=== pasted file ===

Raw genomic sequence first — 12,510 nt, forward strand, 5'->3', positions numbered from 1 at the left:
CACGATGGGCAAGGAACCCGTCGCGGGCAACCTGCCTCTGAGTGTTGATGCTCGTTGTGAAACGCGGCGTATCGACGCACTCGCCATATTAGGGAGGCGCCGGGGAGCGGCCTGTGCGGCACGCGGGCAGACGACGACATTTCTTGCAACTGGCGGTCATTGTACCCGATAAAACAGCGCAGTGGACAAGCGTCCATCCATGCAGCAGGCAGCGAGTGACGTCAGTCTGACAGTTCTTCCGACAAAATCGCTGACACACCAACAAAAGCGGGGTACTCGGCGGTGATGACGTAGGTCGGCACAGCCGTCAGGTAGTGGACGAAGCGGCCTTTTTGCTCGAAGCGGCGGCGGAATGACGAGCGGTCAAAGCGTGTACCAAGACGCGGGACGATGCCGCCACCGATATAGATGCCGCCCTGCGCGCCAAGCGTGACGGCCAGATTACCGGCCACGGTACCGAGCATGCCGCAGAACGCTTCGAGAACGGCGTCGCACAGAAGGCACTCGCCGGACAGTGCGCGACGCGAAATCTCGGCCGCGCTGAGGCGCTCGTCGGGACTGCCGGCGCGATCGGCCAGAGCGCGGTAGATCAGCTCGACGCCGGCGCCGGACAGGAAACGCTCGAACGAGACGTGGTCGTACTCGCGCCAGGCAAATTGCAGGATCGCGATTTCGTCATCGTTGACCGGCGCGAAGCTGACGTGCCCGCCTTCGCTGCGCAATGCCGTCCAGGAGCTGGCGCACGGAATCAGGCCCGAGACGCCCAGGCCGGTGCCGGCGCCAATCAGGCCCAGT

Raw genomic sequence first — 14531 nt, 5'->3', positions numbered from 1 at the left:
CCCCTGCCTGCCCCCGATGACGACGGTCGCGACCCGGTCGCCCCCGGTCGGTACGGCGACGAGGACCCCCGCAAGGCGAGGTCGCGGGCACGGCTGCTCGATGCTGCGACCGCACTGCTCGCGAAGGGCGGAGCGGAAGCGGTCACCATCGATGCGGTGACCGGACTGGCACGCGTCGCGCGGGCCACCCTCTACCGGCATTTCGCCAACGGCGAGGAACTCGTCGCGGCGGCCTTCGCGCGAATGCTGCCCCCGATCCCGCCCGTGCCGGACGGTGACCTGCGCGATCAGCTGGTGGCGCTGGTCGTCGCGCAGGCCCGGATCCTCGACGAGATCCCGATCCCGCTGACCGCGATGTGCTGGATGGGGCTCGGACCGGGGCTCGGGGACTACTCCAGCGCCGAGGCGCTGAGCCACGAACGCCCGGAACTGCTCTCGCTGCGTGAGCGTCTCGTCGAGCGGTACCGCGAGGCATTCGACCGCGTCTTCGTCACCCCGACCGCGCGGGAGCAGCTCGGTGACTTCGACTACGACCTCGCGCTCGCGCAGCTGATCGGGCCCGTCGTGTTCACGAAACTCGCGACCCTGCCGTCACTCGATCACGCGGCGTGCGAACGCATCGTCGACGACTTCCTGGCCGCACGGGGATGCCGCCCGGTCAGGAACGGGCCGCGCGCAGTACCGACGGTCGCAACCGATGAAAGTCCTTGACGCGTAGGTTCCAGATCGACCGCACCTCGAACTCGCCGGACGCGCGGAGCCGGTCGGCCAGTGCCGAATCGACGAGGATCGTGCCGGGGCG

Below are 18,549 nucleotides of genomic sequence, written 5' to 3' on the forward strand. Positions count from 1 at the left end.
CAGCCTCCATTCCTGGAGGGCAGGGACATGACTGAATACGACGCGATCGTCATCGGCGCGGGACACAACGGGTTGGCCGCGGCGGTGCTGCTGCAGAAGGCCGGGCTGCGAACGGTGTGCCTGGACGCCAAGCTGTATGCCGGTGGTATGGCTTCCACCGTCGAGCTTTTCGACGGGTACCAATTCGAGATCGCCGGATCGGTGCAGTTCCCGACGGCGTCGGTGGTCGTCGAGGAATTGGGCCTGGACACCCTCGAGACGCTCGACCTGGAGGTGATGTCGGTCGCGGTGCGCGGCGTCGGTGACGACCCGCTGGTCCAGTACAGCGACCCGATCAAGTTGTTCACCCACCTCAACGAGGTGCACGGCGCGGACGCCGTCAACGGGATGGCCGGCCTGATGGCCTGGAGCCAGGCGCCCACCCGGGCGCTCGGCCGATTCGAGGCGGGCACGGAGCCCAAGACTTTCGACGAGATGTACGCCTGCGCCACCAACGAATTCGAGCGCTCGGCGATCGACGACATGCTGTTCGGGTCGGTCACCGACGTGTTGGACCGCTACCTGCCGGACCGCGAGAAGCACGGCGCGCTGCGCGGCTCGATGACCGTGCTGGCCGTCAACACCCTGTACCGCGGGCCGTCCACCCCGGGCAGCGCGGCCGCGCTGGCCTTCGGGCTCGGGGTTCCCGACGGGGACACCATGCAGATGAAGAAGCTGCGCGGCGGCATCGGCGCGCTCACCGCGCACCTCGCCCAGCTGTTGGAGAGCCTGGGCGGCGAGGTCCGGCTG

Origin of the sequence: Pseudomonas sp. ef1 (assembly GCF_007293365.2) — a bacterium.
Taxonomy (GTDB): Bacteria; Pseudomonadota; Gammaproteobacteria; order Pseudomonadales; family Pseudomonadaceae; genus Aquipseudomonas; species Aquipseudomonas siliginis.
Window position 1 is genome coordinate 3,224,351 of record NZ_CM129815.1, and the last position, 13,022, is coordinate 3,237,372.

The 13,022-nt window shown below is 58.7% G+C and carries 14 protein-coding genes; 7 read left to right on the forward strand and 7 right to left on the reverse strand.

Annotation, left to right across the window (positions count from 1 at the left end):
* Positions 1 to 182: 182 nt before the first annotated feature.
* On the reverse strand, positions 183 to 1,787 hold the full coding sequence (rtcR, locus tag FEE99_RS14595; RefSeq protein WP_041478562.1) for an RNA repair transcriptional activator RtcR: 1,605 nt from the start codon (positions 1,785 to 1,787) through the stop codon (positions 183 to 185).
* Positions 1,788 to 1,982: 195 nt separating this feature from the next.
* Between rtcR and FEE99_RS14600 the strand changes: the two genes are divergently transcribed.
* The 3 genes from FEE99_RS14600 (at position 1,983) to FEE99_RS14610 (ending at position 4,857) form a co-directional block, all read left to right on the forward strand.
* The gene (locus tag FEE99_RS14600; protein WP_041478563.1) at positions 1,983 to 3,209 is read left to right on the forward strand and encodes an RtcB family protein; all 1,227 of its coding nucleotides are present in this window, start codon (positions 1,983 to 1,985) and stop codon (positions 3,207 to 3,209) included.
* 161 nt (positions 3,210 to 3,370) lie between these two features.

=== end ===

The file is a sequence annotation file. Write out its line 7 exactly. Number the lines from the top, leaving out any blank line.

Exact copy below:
Origin of the sequence: Pseudomonas sp. ef1 (assembly GCF_007293365.2) — a bacterium.